Strategize for First Parent Meeting

February 25, 2015

By Scott Westfall
MSU Institute for the Study of Youth Sports

Coaches often cite parents as one of the most uncontrollable and frustrating aspects of coaching.

Let’s face it, when this relationship goes south, there can be pent-up frustration and hard feelings between the two parties which can result in a negative experience for everyone involved – especially the player who is often caught in the middle.

Establishing positive relationships with parents should happen from the moment you stand in front of them at your annual parent meeting.

Throughout this meeting, parents will be asking themselves: “Can I trust this coach with my child?” “Will this coach be fair in his/her decisions?” and “Will this coach always have my child’s best intentions in mind?”

In order to put them at ease, you must do everything possible to establish yourself as a person of integrity who is altruistic and 100 percent trustworthy. Below is a coaching checklist that will help you establish trust and credibility with your team’s parents:

Transparency – Do things openly and share information as much as possible. If something bad happens on your team, be sure that you do not sweep it under the rug. Be open and consistent with your decisions, and always follow through on what you say you are going to do.

Demonstrate Respect – Be polite and sincere with parents and let your actions show that you care. Sometimes the little things you do will resonate louder than the big things.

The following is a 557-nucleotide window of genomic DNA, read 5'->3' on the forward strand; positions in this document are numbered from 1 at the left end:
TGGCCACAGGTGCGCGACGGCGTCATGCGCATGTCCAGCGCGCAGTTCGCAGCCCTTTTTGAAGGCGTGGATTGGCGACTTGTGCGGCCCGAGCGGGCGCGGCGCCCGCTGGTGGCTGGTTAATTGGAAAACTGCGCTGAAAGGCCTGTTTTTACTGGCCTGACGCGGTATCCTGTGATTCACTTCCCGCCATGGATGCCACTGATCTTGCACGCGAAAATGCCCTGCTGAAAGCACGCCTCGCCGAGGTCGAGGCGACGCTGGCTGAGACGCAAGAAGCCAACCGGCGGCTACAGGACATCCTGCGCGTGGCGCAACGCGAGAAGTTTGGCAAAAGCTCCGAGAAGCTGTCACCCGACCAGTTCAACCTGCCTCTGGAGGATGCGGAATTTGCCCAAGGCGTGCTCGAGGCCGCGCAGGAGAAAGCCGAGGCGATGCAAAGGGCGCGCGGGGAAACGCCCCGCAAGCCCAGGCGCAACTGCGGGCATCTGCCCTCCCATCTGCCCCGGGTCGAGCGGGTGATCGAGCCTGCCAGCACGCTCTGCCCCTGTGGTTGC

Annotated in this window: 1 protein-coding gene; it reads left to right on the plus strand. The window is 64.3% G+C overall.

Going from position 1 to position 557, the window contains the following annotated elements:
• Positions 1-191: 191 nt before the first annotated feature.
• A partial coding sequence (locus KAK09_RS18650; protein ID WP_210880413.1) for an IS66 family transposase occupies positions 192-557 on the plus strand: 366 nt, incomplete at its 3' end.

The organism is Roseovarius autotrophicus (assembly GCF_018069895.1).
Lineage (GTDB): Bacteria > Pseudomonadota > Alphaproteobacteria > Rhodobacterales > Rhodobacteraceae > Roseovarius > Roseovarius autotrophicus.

List Expectations – Have high expectations for the conduct of both the players and parents in your program. List these expectations, distribute them, and then talk about them with the parents. Meanwhile, let them know what they can expect from you in return (proper dress attire, appropriate language, great sportsmanship, impeccable conduct, proper treatment of game officials, etc.).

Express Loyalty – As often as possible, be sure to praise your players, assistants, and the people associated with your program. Be sure that you never take credit for other people’s work, and remember to use the word “we” as often as possible.

Be Accountable – This means taking the blame for bad results– even when it wasn’t necessarily your mistake. Admitting when something goes wrong on your watch doesn’t mean that you are a bad coach or you’ve lost control of your program. True leaders are accountable for the mistakes that happen in their programs.

Deliver Results – This is not necessarily wins and losses. Instead, deliver results on the things that really matter, such as developing a respectable team, coaching players with all passing grades and having players who do not get into trouble or break the law.

No parent meeting would be complete without a healthy dose of paperwork. To make it easier for parents to keep these papers organized, try to color-coordinate the forms and go over them slowly one at a time.

Below are the basic documents you should supply at the parent meeting (Note: Try to also have these documents accessible on your team’s website):